The policy, which cost Malawi nearly US$5m, failed to deliver timely assistance to 6.5m people, because of major defects in the model, data and process used to determine a pay-out. Despite Malawi declaring a national emergency in April 2016, the insurers initially refused to pay out.
An US$8m payment, eventually made nine months later (January 2017) was too little, too late. Total drought response costs were estimated at US$395m.
Speaking at the 2017 Global Platform on Disaster Risk Reduction, ActionAid’s Jonathan Reeves, the report’s author, said:
“Based on our research, ActionAid recommends that the G7, World Bank, Insurance Development Forum, African Risk Capacity and others should stop their headlong rush to push the false solution of insurance on poor and vulnerable countries and re-consider the evidence.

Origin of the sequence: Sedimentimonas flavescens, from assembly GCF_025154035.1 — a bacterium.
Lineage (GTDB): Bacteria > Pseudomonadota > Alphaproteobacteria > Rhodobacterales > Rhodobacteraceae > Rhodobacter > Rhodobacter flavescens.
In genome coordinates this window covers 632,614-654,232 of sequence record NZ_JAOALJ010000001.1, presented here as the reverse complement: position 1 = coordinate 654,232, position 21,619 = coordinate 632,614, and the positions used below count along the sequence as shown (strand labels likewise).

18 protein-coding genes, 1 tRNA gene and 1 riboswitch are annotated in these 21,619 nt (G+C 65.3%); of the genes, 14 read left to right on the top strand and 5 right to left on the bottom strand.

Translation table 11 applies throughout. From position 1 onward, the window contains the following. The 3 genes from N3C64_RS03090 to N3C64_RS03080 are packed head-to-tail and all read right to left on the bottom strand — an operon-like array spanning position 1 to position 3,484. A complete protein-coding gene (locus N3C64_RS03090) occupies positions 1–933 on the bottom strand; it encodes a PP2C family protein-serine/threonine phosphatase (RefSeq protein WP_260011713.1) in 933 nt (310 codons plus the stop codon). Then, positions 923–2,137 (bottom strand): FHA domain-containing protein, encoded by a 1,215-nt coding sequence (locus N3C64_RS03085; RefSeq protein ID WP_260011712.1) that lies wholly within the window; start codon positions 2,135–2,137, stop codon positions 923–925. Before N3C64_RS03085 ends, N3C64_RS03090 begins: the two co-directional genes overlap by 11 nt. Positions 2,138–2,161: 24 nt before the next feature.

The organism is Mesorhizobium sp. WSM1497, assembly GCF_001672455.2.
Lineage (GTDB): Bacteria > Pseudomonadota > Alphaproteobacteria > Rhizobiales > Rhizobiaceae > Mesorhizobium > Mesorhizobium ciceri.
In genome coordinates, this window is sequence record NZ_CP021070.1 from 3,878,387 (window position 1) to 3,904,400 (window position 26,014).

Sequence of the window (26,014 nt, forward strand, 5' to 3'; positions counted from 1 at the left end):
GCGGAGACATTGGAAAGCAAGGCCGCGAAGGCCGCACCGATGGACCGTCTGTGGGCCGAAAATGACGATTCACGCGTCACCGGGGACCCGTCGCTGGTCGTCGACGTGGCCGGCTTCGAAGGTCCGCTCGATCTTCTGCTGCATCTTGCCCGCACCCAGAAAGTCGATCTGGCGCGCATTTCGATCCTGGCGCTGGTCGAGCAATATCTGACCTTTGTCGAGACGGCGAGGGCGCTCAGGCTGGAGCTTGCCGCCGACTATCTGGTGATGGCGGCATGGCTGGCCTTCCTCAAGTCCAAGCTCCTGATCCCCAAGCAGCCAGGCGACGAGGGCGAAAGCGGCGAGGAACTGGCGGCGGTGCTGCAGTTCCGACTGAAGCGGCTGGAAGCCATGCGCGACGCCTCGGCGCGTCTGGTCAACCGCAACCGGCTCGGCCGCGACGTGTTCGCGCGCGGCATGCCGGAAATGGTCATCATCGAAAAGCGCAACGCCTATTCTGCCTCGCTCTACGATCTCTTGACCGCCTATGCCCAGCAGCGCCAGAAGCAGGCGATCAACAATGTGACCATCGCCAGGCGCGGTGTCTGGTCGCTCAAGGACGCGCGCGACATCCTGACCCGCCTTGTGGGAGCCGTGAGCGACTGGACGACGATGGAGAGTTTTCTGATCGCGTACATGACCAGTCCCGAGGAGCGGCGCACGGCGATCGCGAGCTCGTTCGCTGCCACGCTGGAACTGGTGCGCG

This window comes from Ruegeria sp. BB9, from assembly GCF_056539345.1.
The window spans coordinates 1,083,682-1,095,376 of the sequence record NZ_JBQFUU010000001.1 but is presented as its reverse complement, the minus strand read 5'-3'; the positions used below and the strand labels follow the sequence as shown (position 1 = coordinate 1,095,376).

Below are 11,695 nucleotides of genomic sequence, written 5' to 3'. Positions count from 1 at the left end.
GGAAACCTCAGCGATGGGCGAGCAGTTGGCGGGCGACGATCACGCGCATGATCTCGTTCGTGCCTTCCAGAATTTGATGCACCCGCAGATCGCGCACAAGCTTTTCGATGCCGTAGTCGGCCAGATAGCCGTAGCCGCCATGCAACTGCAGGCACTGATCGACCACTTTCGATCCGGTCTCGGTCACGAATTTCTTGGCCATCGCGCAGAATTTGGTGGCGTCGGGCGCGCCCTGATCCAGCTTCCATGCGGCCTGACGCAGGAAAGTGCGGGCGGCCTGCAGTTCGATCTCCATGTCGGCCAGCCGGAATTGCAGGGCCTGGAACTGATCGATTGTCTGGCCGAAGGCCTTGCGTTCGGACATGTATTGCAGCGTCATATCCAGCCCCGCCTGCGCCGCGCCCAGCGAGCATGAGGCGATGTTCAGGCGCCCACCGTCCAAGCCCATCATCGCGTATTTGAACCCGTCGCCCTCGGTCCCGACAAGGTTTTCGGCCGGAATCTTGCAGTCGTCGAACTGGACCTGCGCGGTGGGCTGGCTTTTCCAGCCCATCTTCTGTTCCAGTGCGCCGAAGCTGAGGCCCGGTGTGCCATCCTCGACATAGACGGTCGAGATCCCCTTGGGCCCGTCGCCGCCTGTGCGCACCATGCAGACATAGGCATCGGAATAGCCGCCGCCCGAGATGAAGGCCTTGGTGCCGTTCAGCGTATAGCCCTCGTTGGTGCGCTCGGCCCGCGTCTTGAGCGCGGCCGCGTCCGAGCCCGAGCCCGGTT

“World leaders gathered at the Global Platform on Disaster Risk Reduction, G7 and G20 Summits should send a strong signal that insurance is not a quick fix for broken development, adaptation and humanitarian finance systems.”
Chikondi Chabvuta from ActionAid Malawi said:
“Governments should focus on building resilience, especially of women farmers, in promoting adaptable alternatives that increase productivity, improve livelihoods and reduce women’s unpaid care work. ActionAid’s work shows that women are capable of leadership and building resilient livelihoods if given sufficient support and training. When women’s resilience is built, livelihoods and national economies improve.“